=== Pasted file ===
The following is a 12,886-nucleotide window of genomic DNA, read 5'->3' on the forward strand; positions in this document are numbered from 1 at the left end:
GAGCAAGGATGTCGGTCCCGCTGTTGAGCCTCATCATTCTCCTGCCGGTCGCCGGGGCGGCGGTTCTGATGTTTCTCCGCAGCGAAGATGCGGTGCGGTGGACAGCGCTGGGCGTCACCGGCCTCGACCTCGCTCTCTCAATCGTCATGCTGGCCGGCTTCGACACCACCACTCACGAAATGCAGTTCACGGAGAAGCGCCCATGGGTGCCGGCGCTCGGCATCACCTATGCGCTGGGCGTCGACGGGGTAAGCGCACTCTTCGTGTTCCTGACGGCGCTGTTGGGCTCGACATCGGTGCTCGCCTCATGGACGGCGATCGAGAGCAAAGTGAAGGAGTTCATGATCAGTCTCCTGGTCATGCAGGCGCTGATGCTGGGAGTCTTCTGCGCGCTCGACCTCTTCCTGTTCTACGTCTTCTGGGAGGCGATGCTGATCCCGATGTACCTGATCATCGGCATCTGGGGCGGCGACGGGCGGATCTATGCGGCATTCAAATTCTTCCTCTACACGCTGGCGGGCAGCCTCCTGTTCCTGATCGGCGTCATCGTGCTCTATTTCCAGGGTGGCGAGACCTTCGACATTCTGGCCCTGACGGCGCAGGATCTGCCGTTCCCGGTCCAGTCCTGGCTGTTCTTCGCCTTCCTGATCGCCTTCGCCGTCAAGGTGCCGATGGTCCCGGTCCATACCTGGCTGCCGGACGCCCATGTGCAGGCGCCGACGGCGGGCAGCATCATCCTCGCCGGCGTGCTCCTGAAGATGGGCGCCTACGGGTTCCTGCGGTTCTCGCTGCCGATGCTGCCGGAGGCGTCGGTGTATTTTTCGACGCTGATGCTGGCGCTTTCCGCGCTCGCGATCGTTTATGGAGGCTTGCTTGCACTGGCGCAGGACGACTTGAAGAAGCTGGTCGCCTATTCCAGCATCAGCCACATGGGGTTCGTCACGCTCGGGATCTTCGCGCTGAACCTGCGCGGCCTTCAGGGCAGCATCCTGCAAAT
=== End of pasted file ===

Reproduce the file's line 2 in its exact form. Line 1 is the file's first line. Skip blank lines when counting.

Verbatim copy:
GAGCAAGGATGTCGGTCCCGCTGTTGAGCCTCATCATTCTCCTGCCGGTCGCCGGGGCGGCGGTTCTGATGTTTCTCCGCAGCGAAGATGCGGTGCGGTGGACAGCGCTGGGCGTCACCGGCCTCGACCTCGCTCTCTCAATCGTCATGCTGGCCGGCTTCGACACCACCACTCACGAAATGCAGTTCACGGAGAAGCGCCCATGGGTGCCGGCGCTCGGCATCACCTATGCGCTGGGCGTCGACGGGGTAAGCGCACTCTTCGTGTTCCTGACGGCGCTGTTGGGCTCGACATCGGTGCTCGCCTCATGGACGGCGATCGAGAGCAAAGTGAAGGAGTTCATGATCAGTCTCCTGGTCATGCAGGCGCTGATGCTGGGAGTCTTCTGCGCGCTCGACCTCTTCCTGTTCTACGTCTTCTGGGAGGCGATGCTGATCCCGATGTACCTGATCATCGGCATCTGGGGCGGCGACGGGCGGATCTATGCGGCATTCAAATTCTTCCTCTACACGCTGGCGGGCAGCCTCCTGTTCCTGATCGGCGTCATCGTGCTCTATTTCCAGGGTGGCGAGACCTTCGACATTCTGGCCCTGACGGCGCAGGATCTGCCGTTCCCGGTCCAGTCCTGGCTGTTCTTCGCCTTCCTGATCGCCTTCGCCGTCAAGGTGCCGATGGTCCCGGTCCATACCTGGCTGCCGGACGCCCATGTGCAGGCGCCGACGGCGGGCAGCATCATCCTCGCCGGCGTGCTCCTGAAGATGGGCGCCTACGGGTTCCTGCGGTTCTCGCTGCCGATGCTGCCGGAGGCGTCGGTGTATTTTTCGACGCTGATGCTGGCGCTTTCCGCGCTCGCGATCGTTTATGGAGGCTTGCTTGCACTGGCGCAGGACGACTTGAAGAAGCTGGTCGCCTATTCCAGCATCAGCCACATGGGGTTCGTCACGCTCGGGATCTTCGCGCTGAACCTGCGCGGCCTTCAGGGCAGCATCCTGCAAAT